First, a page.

Poured Out

Read: Lamentations 2:11-16

My eyes are spent with weeping; my stomach churns. (v. 11)

It’s not easy being a prophet. Jeremiah’s ministry coincided with the decline and fall of the nation of Israel. Jeremiah’s job was warning his people of the consequences of their idolatry. Jeremiah knew that judgment was coming, but he didn’t escape it. Though he himself was innocent, Jeremiah endured as God’s mediator and suffered with his sinful people.

When I observe sin and evil in the world around me, I’m inclined to respond by condemning others’ wrongdoing while maintaining my own innocence. Or I complain that I’m suffering consequences I don’t feel I deserve. How quickly I forget the nature of God’s salvation and how desperately I need it.

As a suffering servant, Jeremiah provided a preview of the ultimate Savior. Jesus was truly innocent. He took upon himself the sinner’s death we deserve. In so doing, he secured an eternal future we don’t deserve. Jesus poured himself out for the world God so loved. All he asks is that we be willing to do the same. In Philippians 2, Paul writes, “Have this mind among yourselves, which is yours in Christ Jesus, who . . . emptied himself, by taking the form of a servant . . . And being found in human form, he humbled himself by becoming obedient to the point of death, even death on a cross” (Phil. 2:5-8).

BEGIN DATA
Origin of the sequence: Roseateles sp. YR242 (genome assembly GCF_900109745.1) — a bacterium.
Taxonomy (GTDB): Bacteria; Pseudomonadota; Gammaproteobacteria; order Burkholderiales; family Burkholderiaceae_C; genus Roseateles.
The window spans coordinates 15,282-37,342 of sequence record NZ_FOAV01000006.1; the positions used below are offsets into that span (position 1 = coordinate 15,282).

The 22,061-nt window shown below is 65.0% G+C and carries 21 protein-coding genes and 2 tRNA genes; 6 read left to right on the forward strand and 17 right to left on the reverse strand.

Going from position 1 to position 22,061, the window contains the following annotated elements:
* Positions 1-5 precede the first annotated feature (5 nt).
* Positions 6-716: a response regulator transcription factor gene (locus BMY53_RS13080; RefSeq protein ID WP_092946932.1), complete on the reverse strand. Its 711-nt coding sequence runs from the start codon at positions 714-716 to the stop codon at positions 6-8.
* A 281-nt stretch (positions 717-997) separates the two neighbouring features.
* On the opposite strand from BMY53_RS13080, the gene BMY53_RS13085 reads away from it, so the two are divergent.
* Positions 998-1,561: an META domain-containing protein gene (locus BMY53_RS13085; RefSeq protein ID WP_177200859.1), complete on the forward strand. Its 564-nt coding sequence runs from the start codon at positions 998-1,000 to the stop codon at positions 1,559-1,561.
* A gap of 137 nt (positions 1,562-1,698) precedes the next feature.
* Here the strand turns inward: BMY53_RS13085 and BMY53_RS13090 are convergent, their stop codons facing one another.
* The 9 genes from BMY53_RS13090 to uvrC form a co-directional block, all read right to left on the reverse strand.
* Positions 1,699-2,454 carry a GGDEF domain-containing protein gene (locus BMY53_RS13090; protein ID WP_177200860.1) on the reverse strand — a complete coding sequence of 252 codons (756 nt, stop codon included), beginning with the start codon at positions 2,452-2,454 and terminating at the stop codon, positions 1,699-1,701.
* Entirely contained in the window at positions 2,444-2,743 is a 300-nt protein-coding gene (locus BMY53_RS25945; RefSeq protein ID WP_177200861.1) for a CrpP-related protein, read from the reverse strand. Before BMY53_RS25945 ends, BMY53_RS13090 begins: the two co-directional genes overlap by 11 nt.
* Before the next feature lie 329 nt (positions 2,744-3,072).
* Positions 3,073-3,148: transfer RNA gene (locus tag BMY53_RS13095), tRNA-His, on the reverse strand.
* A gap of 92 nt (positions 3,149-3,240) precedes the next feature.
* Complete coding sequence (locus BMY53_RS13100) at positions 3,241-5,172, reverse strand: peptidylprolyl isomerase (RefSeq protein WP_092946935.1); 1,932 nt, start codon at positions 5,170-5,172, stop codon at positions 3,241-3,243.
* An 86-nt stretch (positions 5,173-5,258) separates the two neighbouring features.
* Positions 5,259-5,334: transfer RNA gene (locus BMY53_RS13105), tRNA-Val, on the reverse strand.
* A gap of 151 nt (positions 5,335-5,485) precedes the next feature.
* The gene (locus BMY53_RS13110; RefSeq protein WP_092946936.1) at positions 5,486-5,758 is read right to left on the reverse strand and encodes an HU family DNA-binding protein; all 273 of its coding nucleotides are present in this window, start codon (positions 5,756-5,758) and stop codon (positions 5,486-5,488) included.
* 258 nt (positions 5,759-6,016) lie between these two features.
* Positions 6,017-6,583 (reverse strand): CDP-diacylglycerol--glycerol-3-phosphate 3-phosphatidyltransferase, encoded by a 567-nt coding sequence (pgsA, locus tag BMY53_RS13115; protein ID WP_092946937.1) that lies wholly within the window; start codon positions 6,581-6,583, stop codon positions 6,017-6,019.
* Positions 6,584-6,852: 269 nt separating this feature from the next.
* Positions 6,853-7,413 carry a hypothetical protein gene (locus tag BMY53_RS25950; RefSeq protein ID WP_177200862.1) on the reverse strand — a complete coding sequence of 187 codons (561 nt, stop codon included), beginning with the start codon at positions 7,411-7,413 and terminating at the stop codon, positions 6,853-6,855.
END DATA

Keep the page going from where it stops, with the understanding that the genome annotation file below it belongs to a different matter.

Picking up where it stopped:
To follow Jesus means to share his heartbreak over the brokenness of our world. Embrace the undeserved gift of his grace, and adopt his compassion for the world he died to save.

As you pray, ask God to extend his saving grace to your fellow sinners.

About the Author

Ben Van Arragon

Ben Van Arragon is the Minister of Worship and Leadership at Plymouth Heights Christian Reformed Church in Grand Rapids, Michigan. He preaches and teaches the Bible in church, online, and anywhere else he has the opportunity.

This entry is part 7 of 15 in the series Lamentations: When God is Silent